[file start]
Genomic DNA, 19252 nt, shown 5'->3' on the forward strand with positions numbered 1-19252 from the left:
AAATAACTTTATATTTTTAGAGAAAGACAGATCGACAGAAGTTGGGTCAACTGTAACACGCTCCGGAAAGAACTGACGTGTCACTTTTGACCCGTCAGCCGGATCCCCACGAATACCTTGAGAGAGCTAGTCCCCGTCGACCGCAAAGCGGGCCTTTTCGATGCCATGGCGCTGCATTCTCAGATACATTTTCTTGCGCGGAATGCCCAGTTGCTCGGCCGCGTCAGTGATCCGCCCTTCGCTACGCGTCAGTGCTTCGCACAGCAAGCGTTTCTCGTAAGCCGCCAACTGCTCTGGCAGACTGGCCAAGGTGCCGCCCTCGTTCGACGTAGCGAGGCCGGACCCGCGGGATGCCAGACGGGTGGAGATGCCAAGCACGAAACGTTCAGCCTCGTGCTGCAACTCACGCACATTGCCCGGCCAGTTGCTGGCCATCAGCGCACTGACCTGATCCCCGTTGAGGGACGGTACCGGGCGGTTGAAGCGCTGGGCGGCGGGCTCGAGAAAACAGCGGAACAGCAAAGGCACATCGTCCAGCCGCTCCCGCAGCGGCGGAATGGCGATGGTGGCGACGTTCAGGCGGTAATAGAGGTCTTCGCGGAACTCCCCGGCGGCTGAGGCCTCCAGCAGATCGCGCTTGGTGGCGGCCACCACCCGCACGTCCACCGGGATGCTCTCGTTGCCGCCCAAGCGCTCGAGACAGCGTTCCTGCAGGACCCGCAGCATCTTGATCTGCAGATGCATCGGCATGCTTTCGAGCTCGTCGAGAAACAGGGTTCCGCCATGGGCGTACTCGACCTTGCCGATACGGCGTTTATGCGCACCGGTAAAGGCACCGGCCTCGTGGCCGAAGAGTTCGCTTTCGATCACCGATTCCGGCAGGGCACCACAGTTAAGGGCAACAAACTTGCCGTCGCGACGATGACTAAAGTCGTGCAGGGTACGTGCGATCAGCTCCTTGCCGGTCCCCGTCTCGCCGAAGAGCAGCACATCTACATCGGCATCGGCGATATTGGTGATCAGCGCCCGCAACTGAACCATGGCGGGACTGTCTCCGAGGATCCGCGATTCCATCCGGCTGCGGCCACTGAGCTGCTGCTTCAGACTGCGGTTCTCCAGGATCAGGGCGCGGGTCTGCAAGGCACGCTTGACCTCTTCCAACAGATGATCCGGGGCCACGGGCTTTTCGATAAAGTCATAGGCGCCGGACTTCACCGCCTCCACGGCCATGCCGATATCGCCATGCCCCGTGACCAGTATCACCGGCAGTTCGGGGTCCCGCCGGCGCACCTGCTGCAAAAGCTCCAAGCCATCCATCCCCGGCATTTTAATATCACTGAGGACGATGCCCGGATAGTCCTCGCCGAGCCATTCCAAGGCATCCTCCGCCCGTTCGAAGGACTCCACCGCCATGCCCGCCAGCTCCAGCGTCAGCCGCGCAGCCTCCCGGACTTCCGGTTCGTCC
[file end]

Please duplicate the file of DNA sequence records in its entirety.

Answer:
Genomic DNA, 19252 nt, shown 5'->3' on the forward strand with positions numbered 1-19252 from the left:
AAATAACTTTATATTTTTAGAGAAAGACAGATCGACAGAAGTTGGGTCAACTGTAACACGCTCCGGAAAGAACTGACGTGTCACTTTTGACCCGTCAGCCGGATCCCCACGAATACCTTGAGAGAGCTAGTCCCCGTCGACCGCAAAGCGGGCCTTTTCGATGCCATGGCGCTGCATTCTCAGATACATTTTCTTGCGCGGAATGCCCAGTTGCTCGGCCGCGTCAGTGATCCGCCCTTCGCTACGCGTCAGTGCTTCGCACAGCAAGCGTTTCTCGTAAGCCGCCAACTGCTCTGGCAGACTGGCCAAGGTGCCGCCCTCGTTCGACGTAGCGAGGCCGGACCCGCGGGATGCCAGACGGGTGGAGATGCCAAGCACGAAACGTTCAGCCTCGTGCTGCAACTCACGCACATTGCCCGGCCAGTTGCTGGCCATCAGCGCACTGACCTGATCCCCGTTGAGGGACGGTACCGGGCGGTTGAAGCGCTGGGCGGCGGGCTCGAGAAAACAGCGGAACAGCAAAGGCACATCGTCCAGCCGCTCCCGCAGCGGCGGAATGGCGATGGTGGCGACGTTCAGGCGGTAATAGAGGTCTTCGCGGAACTCCCCGGCGGCTGAGGCCTCCAGCAGATCGCGCTTGGTGGCGGCCACCACCCGCACGTCCACCGGGATGCTCTCGTTGCCGCCCAAGCGCTCGAGACAGCGTTCCTGCAGGACCCGCAGCATCTTGATCTGCAGATGCATCGGCATGCTTTCGAGCTCGTCGAGAAACAGGGTTCCGCCATGGGCGTACTCGACCTTGCCGATACGGCGTTTATGCGCACCGGTAAAGGCACCGGCCTCGTGGCCGAAGAGTTCGCTTTCGATCACCGATTCCGGCAGGGCACCACAGTTAAGGGCAACAAACTTGCCGTCGCGACGATGACTAAAGTCGTGCAGGGTACGTGCGATCAGCTCCTTGCCGGTCCCCGTCTCGCCGAAGAGCAGCACATCTACATCGGCATCGGCGATATTGGTGATCAGCGCCCGCAACTGAACCATGGCGGGACTGTCTCCGAGGATCCGCGATTCCATCCGGCTGCGGCCACTGAGCTGCTGCTTCAGACTGCGGTTCTCCAGGATCAGGGCGCGGGTCTGCAAGGCACGCTTGACCTCTTCCAACAGATGATCCGGGGCCACGGGCTTTTCGATAAAGTCATAGGCGCCGGACTTCACCGCCTCCACGGCCATGCCGATATCGCCATGCCCCGTGACCAGTATCACCGGCAGTTCGGGGTCCCGCCGGCGCACCTGCTGCAAAAGCTCCAAGCCATCCATCCCCGGCATTTTAATATCACTGAGGACGATGCCCGGATAGTCCTCGCCGAGCCATTCCAAGGCATCCTCCGCCCGTTCGAAGGACTCCACCGCCATGCCCGCCAGCTCCAGCGTCAGCCGCGCAGCCTCCCGGACTTCCGGTTCGTCC